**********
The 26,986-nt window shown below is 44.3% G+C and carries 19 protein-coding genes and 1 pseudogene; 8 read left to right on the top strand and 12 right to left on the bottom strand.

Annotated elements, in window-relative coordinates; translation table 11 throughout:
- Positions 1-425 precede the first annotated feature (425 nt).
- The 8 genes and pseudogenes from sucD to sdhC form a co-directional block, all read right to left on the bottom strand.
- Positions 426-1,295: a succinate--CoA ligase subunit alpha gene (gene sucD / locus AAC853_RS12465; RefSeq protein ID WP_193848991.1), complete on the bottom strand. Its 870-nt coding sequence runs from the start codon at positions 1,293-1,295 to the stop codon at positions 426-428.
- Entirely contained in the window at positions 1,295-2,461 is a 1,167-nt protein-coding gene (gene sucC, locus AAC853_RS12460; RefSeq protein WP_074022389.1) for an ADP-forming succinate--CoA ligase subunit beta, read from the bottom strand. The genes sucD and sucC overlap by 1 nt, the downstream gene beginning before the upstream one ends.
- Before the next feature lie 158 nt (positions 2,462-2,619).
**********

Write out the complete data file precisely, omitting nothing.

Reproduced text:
The 26,986-nt window shown below is 44.3% G+C and carries 19 protein-coding genes and 1 pseudogene; 8 read left to right on the top strand and 12 right to left on the bottom strand.

Annotated elements, in window-relative coordinates; translation table 11 throughout:
- Positions 1-425 precede the first annotated feature (425 nt).
- The 8 genes and pseudogenes from sucD to sdhC form a co-directional block, all read right to left on the bottom strand.
- Positions 426-1,295: a succinate--CoA ligase subunit alpha gene (gene sucD / locus AAC853_RS12465; RefSeq protein ID WP_193848991.1), complete on the bottom strand. Its 870-nt coding sequence runs from the start codon at positions 1,293-1,295 to the stop codon at positions 426-428.
- Entirely contained in the window at positions 1,295-2,461 is a 1,167-nt protein-coding gene (gene sucC, locus AAC853_RS12460; RefSeq protein WP_074022389.1) for an ADP-forming succinate--CoA ligase subunit beta, read from the bottom strand. The genes sucD and sucC overlap by 1 nt, the downstream gene beginning before the upstream one ends.
- Before the next feature lie 158 nt (positions 2,462-2,619).